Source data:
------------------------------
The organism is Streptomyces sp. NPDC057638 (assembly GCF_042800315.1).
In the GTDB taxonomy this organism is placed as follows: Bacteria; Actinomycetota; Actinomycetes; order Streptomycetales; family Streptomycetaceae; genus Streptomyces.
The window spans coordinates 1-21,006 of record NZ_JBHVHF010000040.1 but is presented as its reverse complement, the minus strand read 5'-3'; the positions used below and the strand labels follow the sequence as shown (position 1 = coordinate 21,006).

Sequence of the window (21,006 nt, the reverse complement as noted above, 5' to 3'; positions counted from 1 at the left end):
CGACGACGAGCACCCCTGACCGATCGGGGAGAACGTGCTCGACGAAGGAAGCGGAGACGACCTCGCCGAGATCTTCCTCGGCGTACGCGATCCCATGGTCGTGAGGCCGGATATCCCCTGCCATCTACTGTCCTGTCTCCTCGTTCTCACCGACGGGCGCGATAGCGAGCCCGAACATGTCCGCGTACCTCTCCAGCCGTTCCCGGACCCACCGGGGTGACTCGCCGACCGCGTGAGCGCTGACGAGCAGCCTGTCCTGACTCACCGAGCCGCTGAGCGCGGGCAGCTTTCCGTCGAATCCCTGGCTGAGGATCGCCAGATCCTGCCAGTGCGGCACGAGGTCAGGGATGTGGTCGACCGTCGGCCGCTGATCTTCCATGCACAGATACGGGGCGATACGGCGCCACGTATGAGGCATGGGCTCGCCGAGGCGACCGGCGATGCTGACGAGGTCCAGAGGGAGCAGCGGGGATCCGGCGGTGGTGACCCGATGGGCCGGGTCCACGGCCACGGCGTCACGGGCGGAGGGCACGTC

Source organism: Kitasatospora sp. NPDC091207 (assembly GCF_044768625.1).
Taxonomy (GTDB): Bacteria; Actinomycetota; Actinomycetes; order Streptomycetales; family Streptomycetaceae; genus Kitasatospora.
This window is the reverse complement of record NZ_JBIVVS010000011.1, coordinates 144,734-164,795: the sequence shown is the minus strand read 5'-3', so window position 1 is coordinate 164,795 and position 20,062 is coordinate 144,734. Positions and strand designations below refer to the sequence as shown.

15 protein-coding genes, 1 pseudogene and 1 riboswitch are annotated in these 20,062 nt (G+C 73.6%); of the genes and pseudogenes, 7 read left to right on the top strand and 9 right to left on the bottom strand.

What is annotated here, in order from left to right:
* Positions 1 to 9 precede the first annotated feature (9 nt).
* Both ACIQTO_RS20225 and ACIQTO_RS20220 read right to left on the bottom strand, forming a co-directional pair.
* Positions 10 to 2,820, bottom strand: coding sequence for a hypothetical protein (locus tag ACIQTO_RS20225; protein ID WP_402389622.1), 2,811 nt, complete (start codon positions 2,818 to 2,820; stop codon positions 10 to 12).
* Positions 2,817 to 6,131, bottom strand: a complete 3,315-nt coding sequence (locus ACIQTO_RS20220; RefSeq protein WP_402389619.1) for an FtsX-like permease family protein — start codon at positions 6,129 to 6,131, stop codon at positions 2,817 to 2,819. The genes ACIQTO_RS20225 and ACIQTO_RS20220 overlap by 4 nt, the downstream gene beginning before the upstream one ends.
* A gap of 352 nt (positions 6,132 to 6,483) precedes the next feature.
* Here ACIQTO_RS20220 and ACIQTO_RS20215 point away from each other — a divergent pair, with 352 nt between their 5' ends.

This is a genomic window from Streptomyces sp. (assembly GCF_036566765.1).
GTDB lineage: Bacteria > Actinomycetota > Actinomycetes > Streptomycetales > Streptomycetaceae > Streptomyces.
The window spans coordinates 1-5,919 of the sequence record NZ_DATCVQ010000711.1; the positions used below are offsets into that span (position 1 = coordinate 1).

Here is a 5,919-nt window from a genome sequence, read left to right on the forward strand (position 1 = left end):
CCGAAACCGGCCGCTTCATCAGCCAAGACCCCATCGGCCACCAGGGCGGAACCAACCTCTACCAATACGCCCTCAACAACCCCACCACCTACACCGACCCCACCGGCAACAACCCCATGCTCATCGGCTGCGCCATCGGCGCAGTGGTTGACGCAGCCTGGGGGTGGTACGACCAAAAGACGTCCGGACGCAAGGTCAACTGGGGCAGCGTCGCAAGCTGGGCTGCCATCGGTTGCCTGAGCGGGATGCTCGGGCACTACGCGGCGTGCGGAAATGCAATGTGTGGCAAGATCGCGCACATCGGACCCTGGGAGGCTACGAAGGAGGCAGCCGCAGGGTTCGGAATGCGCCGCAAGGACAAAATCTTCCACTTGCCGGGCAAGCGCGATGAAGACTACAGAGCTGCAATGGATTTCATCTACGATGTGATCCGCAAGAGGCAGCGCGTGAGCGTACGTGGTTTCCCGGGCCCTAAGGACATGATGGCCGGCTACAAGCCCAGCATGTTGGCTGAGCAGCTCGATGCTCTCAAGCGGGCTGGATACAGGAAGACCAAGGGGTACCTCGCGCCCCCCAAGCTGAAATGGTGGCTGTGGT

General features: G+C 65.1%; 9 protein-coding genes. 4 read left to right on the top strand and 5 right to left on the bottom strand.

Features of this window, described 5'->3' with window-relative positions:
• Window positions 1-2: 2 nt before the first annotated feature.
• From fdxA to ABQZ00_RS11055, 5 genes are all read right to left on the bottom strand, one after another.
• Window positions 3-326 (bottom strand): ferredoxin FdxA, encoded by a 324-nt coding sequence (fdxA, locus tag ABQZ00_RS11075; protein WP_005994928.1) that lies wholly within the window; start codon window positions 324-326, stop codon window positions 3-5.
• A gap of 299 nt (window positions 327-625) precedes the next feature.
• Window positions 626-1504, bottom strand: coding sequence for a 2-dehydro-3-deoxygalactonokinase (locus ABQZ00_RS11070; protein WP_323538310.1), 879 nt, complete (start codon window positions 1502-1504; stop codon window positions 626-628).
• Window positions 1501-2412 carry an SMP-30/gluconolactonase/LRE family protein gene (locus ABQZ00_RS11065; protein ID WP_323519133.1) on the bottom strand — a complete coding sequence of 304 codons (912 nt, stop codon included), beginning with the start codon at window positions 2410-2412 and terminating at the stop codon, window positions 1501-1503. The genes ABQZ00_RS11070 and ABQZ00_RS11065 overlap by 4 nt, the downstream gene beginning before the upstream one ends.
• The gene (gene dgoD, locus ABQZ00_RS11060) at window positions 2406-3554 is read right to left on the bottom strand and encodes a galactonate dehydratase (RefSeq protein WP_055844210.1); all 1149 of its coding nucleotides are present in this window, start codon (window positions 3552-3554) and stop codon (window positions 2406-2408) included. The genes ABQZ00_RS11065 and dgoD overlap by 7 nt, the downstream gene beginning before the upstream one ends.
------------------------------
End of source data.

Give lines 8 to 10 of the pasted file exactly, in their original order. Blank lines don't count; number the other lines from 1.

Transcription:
This window is the reverse complement of record NZ_JBIVVS010000011.1, coordinates 144,734-164,795: the sequence shown is the minus strand read 5'-3', so window position 1 is coordinate 164,795 and position 20,062 is coordinate 144,734. Positions and strand designations below refer to the sequence as shown.

15 protein-coding genes, 1 pseudogene and 1 riboswitch are annotated in these 20,062 nt (G+C 73.6%); of the genes and pseudogenes, 7 read left to right on the top strand and 9 right to left on the bottom strand.

What is annotated here, in order from left to right: